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Tips on Technique— The Importance of Grasp

I was taught to grasp the curet with a relaxed, curved index finger, but this position makes it difficult to scale with much force. Which type of grasp do you recommend for the scaling of tenacious calculus?

QUESTION: I was taught to grasp the curet with a relaxed, curved index finger, but this position makes it difficult to scale with much force. Which type of grasp do you recommend for the scaling of tenacious calculus?

ANSWER: The relaxed modified pen grasp that you describe is better suited for procedures that do not require much force, such as probing and exploring, or for light deplaquing strokes with a thin ultrasonic insert/tip (Figure 1). In the relaxed modified pen grasp, the fingers and thumb are curved, creating light pressured strokes whether pivoting or using slight finger-flexing motions. This relaxed grasp is not appropriate for scaling because it results in a weaker, inadequate stroke and leads to finger flexing, which is not recommended for heavy calculus removal. A firm modified pen grasp—where the terminal joint of the index finger is straight—is necessary to generate strokes with enough force to remove calculus (Figure 2).

In the firm modified pen grasp, the fingers and thumb should remain more rigid with the index finger bent at the first joint (next to the knuckle) and drawn back on the handle of the instrument. This creates a tripod-like position. The middle finger should be slightly bent at the first joint (next to the knuckle) so that it is shorter than the ring finger. The instrument should then rest on the bony side of the middle finger, next to the fingernail. This provides the firmest fulcrum point for the best control, leverage, and lateral pressure.

Thumb position is integral to achieving sufficient lateral pressure. The middle of the thumb pad should be placed on the instrument handle to achieve optimal pressure and control. In order to get firm lateral pressure with the thumb, the thumbnail should line up with the blade of the instrument and the surface being scaled. Whenever possible, the thumb should be positioned to push directly onto the surface being instrumented. When scaling from one surface to another around a line angle, many clinicians don’t change their thumb position accordingly—reducing the efficacy of their strokes.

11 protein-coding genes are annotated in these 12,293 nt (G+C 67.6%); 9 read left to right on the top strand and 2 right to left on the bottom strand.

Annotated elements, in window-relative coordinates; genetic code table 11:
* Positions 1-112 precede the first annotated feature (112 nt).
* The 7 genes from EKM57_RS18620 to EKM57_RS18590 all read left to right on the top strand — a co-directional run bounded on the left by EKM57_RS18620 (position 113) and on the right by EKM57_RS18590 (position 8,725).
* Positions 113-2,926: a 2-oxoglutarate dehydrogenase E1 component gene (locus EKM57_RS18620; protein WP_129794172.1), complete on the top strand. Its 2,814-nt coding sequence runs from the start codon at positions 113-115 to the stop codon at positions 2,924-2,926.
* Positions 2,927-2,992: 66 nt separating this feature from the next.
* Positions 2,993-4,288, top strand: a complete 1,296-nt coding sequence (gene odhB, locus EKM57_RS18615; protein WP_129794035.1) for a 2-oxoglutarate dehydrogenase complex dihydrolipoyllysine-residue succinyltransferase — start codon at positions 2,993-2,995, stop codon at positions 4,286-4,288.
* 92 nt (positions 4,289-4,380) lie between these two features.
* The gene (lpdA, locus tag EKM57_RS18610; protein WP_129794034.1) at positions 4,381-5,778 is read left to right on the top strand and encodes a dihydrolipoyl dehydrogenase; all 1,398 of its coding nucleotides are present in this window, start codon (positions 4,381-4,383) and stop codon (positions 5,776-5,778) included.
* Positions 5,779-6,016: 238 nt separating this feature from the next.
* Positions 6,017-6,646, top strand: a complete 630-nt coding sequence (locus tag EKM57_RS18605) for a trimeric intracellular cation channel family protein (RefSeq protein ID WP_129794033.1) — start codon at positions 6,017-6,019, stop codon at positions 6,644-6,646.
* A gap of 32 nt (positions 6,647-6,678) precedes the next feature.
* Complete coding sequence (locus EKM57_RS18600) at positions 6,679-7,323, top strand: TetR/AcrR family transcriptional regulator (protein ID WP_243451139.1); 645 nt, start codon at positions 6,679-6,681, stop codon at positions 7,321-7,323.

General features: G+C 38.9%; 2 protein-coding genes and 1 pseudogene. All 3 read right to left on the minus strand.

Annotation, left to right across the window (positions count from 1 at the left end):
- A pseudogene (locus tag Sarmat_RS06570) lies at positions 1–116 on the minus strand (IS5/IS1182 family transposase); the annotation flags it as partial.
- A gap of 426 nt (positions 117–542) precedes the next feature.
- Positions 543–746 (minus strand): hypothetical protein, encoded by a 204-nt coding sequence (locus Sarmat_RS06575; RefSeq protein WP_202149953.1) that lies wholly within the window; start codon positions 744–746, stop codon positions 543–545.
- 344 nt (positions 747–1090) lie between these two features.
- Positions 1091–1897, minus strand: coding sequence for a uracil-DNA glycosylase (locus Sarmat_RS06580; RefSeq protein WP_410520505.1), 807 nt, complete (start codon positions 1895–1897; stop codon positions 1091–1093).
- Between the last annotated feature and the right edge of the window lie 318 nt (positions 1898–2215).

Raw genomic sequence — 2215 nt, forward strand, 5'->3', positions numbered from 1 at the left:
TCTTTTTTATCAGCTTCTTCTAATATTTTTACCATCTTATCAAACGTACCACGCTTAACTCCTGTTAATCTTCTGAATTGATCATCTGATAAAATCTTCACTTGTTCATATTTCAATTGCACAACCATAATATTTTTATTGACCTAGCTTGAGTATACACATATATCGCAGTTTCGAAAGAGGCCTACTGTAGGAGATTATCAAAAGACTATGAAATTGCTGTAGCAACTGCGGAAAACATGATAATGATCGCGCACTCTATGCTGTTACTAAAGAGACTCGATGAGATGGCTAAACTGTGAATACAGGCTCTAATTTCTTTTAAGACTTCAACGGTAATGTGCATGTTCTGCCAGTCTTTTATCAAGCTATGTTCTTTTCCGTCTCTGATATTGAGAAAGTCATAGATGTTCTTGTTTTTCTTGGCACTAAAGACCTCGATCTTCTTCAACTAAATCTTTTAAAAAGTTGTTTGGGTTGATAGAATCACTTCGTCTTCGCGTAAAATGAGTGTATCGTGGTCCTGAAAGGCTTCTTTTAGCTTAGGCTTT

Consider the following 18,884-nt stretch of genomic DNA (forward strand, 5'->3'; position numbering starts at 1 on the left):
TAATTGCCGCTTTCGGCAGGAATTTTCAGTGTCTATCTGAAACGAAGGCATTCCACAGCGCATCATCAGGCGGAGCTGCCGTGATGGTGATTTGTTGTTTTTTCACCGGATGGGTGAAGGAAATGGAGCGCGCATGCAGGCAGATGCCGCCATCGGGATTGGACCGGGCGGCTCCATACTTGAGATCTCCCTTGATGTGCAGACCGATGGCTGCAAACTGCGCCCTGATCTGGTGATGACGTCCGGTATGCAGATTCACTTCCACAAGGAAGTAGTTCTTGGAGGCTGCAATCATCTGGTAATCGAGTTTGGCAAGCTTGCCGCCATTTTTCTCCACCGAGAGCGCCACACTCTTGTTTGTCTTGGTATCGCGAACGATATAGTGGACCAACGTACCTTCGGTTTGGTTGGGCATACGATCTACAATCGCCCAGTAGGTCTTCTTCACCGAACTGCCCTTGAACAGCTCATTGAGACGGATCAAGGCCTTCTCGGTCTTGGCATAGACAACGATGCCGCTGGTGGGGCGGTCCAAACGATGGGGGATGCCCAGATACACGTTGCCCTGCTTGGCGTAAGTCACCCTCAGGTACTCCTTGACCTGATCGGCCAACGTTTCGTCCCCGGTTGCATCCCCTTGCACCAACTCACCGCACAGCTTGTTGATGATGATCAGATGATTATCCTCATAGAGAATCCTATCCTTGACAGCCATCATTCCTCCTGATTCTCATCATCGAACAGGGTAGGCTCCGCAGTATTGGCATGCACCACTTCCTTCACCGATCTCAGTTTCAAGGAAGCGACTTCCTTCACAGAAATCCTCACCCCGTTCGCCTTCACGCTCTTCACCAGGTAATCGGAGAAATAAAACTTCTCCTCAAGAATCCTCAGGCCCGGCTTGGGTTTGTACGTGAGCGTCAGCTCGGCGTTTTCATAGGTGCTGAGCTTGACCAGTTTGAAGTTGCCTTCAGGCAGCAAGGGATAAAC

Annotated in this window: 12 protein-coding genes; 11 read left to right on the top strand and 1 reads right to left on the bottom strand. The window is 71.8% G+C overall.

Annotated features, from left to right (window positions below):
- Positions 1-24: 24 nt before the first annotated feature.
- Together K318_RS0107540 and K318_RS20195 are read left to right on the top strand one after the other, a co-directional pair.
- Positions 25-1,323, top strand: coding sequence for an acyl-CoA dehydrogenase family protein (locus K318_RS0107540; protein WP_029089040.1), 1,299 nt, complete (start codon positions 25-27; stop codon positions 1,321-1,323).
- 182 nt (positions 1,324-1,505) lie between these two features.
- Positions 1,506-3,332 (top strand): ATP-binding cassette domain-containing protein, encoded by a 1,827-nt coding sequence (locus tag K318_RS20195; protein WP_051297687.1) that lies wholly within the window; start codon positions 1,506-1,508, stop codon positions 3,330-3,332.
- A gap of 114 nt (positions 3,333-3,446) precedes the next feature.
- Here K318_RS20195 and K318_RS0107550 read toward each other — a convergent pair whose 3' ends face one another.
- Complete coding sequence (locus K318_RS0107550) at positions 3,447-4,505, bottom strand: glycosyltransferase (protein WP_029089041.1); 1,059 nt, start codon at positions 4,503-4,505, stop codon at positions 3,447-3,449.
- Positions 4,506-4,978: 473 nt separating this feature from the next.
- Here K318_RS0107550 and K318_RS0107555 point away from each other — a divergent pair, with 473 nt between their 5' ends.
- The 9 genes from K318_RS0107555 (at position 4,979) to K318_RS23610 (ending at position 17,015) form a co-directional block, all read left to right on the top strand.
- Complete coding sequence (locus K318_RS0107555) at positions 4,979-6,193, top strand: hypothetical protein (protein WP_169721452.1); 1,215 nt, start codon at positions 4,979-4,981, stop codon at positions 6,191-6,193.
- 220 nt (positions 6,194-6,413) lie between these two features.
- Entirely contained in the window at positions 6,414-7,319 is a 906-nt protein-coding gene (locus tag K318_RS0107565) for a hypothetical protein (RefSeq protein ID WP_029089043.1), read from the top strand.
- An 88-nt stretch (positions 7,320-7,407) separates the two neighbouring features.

Sometimes, another finger in the grasp provides the lateral pressure instead of the thumb. For instance, when using an intraoral rest with a Gracey 11/12 on the mesial surfaces of the mandibular molar teeth, the side of the middle finger leaning into the tooth provides lateral pressure—not the thumb.

The success of the firm modified pen grasp is based on several factors. In posterior areas, it lifts the handle to a higher position, which provides proper working angulation. If you grasp the instrument with the soft pad of the middle finger, the handle tends to drop too low and the blade angulation is too closed. In contrast, the side of the middle finger provides firm resistance in the fulcrum. By getting the bony part of the finger underneath the instrument, a strong pivot point for the stroke is achieved. When the instrument slips down onto the soft fleshy part of the finger, there is nothing firm for the instrument to lean against, so the pressure required for a strong, effective stroke is lost.

Many dental hygienists are only taught the relaxed modified pen grasp, but both the relaxed and firm grasps should be used depending on the type of procedure being performed and the amount of pressure required to complete it. Instrument grasp should be continuously adjusted throughout the procedure to ensure efficacy and the safety of both clinician and patient.

From Dimensions of Dental Hygiene. October 2011; 9(10): 74.

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